In Maple Amalgamated, the Appellants sought to impugn the legality of the Asset Sale and Purchase Agreements on the grounds that the land which was the subject matter of the Asset Sale and Purchase Agreements was estate land and, pursuant to S.214A, any transfer, conveyance or disposal of estate land would require the consent of the Estate Land Board, something which had not been obtained by the parties. The matter was commenced in the High Court where the Court ruled in favour of the Respondent.1 A similar ruling was also handed down by the Court of Appeal2 whereupon the Appellant sought leave to appeal from the Federal Court.
In granting leave to appeal, the sole question of law which the Federal Court agreed to hear was this:
“Whether an unconditional agreement for the sale and purchase of an estate land by way of asset purchase agreement and asset sale agreement (‘Asset Sale & Purchase Agreements’) pursuant to Bai Bithaman Ajil financing is in breach of section 214A of the National Land Code 1965 when no prior approval is obtained from the Estate Land Board before entering into the said Asset Sale & Purchase Agreements?”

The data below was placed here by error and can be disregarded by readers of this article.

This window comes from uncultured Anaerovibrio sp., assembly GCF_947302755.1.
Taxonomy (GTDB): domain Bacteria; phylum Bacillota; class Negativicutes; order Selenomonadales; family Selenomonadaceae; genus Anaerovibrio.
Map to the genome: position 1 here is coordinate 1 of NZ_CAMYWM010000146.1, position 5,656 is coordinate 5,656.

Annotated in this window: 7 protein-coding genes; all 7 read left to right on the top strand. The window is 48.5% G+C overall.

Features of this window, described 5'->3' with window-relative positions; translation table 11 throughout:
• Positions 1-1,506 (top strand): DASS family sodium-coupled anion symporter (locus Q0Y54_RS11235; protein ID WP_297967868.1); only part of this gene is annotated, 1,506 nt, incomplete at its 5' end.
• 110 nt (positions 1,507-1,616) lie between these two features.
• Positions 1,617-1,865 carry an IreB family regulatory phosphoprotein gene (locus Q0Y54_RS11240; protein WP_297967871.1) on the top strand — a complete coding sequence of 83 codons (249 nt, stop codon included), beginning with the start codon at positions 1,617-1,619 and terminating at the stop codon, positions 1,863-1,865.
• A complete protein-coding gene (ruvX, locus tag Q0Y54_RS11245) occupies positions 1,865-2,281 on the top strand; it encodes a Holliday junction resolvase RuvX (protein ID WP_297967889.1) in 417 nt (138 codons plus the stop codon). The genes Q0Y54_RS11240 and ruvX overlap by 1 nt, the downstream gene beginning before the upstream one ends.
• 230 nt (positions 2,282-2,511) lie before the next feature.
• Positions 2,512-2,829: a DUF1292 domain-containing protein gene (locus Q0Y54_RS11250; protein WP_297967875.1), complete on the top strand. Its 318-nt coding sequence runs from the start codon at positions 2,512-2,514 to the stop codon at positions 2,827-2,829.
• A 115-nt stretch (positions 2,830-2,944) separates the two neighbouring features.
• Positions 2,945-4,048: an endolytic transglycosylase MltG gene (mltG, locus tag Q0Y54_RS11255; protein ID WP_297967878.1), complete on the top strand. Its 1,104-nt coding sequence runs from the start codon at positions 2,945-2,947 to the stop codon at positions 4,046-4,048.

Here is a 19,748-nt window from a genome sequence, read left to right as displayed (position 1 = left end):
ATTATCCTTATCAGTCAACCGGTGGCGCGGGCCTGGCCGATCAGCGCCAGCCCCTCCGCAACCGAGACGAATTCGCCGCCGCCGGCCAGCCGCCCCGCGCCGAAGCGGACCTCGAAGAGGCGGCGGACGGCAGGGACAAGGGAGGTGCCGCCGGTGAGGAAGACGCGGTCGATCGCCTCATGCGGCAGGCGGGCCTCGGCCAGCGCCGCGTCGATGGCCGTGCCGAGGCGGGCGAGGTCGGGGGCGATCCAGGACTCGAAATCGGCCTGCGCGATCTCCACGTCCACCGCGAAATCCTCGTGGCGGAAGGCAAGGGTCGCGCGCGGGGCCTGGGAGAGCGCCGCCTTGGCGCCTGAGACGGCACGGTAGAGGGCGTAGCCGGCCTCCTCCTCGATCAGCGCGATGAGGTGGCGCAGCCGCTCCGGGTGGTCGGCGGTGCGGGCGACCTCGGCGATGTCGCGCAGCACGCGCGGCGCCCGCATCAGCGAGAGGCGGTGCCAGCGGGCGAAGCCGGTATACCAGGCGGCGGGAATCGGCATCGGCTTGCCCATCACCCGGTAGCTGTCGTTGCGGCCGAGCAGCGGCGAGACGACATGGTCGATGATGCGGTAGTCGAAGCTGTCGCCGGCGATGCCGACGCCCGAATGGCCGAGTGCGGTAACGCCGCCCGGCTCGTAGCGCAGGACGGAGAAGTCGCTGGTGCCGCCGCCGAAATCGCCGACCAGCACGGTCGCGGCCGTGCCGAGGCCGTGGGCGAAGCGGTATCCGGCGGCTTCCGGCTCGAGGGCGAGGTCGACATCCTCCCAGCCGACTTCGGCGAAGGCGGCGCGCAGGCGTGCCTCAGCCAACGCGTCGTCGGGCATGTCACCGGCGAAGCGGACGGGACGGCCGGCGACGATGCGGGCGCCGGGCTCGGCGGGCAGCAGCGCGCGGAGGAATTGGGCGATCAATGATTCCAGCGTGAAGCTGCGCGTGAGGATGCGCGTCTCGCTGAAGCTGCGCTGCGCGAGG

At a glance, this question appears to be a simple matter of the construction of statute. However, an analysis into the decision reveals deeper implications in respect of the law with regards to BBA financing and similar Islamic financing facilities in which the transfer of assets form part of their operating mechanisms.
The Federal Court’s decision which affirmed the earlier rulings of the Court of Appeal and High Court touched upon three issues of law, namely the legislative intent behind S.214A, how S.214A should be construed in light of such legislative intent, and whether or not the Asset Sale and Purchase Agreements were illegal. In brief, the Federal Court made the following findings: